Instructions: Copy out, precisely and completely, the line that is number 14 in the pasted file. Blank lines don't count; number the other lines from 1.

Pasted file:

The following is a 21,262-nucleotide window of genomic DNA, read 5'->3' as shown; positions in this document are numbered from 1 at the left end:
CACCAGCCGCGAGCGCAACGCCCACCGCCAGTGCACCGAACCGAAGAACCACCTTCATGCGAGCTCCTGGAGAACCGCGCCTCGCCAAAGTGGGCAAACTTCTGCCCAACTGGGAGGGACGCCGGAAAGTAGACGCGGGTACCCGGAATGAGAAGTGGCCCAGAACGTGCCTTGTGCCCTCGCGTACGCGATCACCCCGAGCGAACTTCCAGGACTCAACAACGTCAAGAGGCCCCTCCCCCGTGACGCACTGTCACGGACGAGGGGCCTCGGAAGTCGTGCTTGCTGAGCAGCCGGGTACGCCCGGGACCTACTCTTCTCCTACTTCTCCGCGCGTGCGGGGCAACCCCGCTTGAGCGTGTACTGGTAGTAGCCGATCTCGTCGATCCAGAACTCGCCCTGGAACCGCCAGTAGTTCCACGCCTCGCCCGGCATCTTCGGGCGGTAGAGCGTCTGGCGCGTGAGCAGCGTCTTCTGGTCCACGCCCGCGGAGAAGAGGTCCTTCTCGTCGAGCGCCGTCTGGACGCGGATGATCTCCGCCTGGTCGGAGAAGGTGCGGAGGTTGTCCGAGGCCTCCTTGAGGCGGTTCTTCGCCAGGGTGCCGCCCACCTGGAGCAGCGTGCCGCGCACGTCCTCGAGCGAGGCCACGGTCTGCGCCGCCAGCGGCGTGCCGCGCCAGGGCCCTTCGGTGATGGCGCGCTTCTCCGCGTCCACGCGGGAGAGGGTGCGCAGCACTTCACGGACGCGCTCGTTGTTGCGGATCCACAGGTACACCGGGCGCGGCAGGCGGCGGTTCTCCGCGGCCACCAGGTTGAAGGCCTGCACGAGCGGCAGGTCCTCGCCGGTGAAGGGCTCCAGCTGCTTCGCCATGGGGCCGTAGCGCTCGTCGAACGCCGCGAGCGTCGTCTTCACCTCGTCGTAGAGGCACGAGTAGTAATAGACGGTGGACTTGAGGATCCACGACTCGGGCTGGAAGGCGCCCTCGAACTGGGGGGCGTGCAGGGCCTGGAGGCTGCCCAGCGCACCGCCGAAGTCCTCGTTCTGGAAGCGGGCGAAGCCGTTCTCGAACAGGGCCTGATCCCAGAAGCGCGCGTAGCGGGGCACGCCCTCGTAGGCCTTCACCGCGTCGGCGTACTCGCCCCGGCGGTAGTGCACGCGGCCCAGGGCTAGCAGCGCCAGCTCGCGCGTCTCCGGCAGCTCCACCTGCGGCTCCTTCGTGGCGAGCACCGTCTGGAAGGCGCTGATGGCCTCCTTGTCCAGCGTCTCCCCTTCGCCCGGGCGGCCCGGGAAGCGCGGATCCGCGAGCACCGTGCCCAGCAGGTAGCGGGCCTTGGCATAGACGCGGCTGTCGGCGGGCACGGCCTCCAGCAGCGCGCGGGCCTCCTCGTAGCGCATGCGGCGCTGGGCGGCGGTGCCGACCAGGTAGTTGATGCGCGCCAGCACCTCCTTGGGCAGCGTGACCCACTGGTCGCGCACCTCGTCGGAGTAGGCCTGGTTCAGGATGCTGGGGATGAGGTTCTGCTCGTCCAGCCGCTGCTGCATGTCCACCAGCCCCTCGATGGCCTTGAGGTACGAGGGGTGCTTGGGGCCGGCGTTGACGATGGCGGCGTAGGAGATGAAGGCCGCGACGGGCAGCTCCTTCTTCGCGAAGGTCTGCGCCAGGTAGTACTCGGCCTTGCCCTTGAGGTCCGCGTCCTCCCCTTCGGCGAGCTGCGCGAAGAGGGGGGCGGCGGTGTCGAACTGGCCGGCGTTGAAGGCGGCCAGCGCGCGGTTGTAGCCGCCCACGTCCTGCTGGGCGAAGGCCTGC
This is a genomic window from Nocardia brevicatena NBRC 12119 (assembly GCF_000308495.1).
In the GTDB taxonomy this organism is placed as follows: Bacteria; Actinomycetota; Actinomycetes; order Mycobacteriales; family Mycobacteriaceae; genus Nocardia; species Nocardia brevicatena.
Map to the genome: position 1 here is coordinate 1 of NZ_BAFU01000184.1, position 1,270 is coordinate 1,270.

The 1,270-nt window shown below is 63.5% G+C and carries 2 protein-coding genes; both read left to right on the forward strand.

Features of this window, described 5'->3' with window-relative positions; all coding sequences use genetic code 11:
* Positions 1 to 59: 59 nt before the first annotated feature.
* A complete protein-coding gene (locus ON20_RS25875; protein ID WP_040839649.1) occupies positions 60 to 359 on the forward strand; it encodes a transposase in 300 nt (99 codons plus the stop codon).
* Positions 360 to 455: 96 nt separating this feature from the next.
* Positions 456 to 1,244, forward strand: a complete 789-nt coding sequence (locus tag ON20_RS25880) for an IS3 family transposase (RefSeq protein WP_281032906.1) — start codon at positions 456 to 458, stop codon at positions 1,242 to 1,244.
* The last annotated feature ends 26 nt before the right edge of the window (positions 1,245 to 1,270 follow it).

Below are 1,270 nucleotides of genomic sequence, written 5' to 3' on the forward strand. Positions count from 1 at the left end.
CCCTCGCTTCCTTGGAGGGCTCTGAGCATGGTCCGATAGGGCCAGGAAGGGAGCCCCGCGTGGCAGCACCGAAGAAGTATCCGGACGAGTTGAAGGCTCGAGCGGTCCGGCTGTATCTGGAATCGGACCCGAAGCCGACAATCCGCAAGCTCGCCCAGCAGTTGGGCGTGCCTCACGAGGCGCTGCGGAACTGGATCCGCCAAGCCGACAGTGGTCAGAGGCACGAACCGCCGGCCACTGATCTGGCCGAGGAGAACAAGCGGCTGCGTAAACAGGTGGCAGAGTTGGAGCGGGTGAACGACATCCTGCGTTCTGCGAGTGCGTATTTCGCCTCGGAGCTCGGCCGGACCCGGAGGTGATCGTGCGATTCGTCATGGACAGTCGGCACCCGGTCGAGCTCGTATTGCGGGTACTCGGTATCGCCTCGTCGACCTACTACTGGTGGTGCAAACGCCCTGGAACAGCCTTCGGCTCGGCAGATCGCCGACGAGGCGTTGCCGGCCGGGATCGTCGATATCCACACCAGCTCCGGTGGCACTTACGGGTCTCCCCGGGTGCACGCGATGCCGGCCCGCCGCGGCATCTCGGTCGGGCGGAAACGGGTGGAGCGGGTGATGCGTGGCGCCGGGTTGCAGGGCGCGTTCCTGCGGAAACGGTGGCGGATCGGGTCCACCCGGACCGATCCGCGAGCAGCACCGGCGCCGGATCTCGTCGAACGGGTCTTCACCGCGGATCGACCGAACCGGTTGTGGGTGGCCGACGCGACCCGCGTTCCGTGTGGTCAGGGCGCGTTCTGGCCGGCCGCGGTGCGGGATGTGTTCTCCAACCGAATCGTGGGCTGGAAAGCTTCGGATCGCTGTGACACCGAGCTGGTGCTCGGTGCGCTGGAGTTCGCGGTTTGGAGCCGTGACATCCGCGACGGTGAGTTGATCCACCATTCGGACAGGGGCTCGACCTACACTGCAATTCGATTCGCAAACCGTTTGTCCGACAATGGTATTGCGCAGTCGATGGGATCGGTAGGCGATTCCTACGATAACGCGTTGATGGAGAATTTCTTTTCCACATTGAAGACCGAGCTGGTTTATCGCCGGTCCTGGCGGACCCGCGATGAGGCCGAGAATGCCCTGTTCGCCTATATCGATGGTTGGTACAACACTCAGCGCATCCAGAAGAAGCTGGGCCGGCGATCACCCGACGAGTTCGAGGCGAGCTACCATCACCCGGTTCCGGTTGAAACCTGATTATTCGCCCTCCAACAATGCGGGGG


CCCTCGCTTCCTTGGAGGGCTCTGAGCATGGTCCGATAGGGCCAGGAAGGGAGCCCCGCGTGGCAGCACCGAAGAAGTATCCGGACGAGTTGAAGGCTCGAGCGGTCCGGCTGTATCTGGAATCGGACCCGAAGCCGACAATCCGCAAGCTCGCCCAGCAGTTGGGCGTGCCTCACGAGGCGCTGCGGAACTGGATCCGCCAAGCCGACAGTGGTCAGAGGCACGAACCGCCGGCCACTGATCTGGCCGAGGAGAACAAGCGGCTGCGTAAACAGGTGGCAGAGTTGGAGCGGGTGAACGACATCCTGCGTTCTGCGAGTGCGTATTTCGCCTCGGAGCTCGGCCGGACCCGGAGGTGATCGTGCGATTCGTCATGGACAGTCGGCACCCGGTCGAGCTCGTATTGCGGGTACTCGGTATCGCCTCGTCGACCTACTACTGGTGGTGCAAACGCCCTGGAACAGCCTTCGGCTCGGCAGATCGCCGACGAGGCGTTGCCGGCCGGGATCGTCGATATCCACACCAGCTCCGGTGGCACTTACGGGTCTCCCCGGGTGCACGCGATGCCGGCCCGCCGCGGCATCTCGGTCGGGCGGAAACGGGTGGAGCGGGTGATGCGTGGCGCCGGGTTGCAGGGCGCGTTCCTGCGGAAACGGTGGCGGATCGGGTCCACCCGGACCGATCCGCGAGCAGCACCGGCGCCGGATCTCGTCGAACGGGTCTTCACCGCGGATCGACCGAACCGGTTGTGGGTGGCCGACGCGACCCGCGTTCCGTGTGGTCAGGGCGCGTTCTGGCCGGCCGCGGTGCGGGATGTGTTCTCCAACCGAATCGTGGGCTGGAAAGCTTCGGATCGCTGTGACACCGAGCTGGTGCTCGGTGCGCTGGAGTTCGCGGTTTGGAGCCGTGACATCCGCGACGGTGAGTTGATCCACCATTCGGACAGGGGCTCGACCTACACTGCAATTCGATTCGCAAACCGTTTGTCCGACAATGGTATTGCGCAGTCGATGGGATCGGTAGGCGATTCCTACGATAACGCGTTGATGGAGAATTTCTTTTCCACATTGAAGACCGAGCTGGTTTATCGCCGGTCCTGGCGGACCCGCGATGAGGCCGAGAATGCCCTGTTCGCCTATATCGATGGTTGGTACAACACTCAGCGCATCCAGAAGAAGCTGGGCCGGCGATCACCCGACGAGTTCGAGGCGAGCTACCATCACCCGGTTCCGGTTGAAACCTGATTATTCGCCCTCCAACAATGCGGGGG